My adventures in assessment began in 2004 when I was assigned to the General Education Assessment Committee. I have served on that committee since then and have become the co-chair. I have also always done the assessment for the Philosophy & Religion unit (it is part of a larger department formed during the consolidations of the 1970s). As would be expected, assessment for the unit is just an extra smooshed into the infinitely expandable 20% of my Assignment of Responsibility (which also includes advising, research, web mastering, facilitating, publishing, and 4-9 committees).
When I first started in the assessment business, most of it seemed quite arbitrary. For example, we were told by the assessment guru that we needed five outcomes to assess. I still assess five outcomes. As another example, we were told that our goal should be that 80% of Xs do Y; for example, that 80% of students achieve a rating of competent or better in an outcome. When one asked why 80% was picked, the answer was simply that this was what was to be done. To be fair, almost everyone uses 70% as the cutoff for a C grade because that has what has always been done and what everyone does. Which is to say that we use an appeal to tradition and an appeal to common practice.
As is always the case, the years have seen more and more added into the assessment process—I now attend multiple committee meetings, collect data from all the faculty in the unit, and create stacks of spreadsheets with sweet pie charts. I then do an analysis of each outcome, craft improvement narratives and write an extensive reflection. All of this gets loaded into a LiveText system for review by multiple levels of administrators. Its final fate is to be part of various collective reports. While much could be written about any part of this system, the focus of this essay is on the improvement narrative.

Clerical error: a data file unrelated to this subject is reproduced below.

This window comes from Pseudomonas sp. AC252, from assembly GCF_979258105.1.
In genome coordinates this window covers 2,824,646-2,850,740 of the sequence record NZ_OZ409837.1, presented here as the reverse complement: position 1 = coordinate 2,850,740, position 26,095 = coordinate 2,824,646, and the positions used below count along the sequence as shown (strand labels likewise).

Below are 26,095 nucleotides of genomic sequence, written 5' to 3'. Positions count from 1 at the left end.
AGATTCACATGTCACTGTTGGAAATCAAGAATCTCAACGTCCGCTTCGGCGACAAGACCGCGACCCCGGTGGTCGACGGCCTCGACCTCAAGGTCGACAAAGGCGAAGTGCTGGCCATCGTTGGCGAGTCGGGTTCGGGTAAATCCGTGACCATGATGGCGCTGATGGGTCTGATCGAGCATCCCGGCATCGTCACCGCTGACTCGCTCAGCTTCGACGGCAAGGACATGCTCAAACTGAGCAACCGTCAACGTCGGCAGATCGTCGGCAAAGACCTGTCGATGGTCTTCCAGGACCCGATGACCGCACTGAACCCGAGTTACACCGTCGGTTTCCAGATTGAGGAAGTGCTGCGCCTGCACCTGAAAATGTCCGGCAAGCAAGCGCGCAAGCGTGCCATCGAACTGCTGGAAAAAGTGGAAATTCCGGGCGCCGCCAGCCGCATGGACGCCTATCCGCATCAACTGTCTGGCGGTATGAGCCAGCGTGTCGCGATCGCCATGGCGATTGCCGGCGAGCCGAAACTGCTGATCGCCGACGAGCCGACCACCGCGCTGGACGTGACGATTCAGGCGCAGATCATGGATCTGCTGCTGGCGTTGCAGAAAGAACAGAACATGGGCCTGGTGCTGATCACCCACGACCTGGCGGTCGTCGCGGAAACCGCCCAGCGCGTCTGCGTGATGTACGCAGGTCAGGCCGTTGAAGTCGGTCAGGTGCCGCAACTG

As noted above, the performance of the unit is assessed in terms of five outcomes. For example, the written communication skills of students are assessed as part of the written communication outcome. Once the data for the academic year is gathered and properly spreadsheeted, I do an analysis and then an improvement narrative for each assessment method within the outcome. For example, I do an analysis of draft performance relative to final paper performance as part of the written communication outcome and then write an improvement narrative that maps out a timetable and budget for the improvement. The budget part is easy: we do not get a budget for any improvement, so that is a simple copy-paste operation.
The idea of writing an improvement narrative can be reasonable. After all, if the unit is falling short on an outcome or otherwise encountering problems, then it makes sense to develop a plan for addressing these shortcomings or problems. For example, the students tend to do poorly in the area of written communication. One obvious reason for this is that students are generally less prepared in K-12 in writing argumentative papers than they were in the past. As such, the faculty must address this shortcoming in student preparation in order to bring our results up to the 80% target. That said improvement narratives can also be problematic.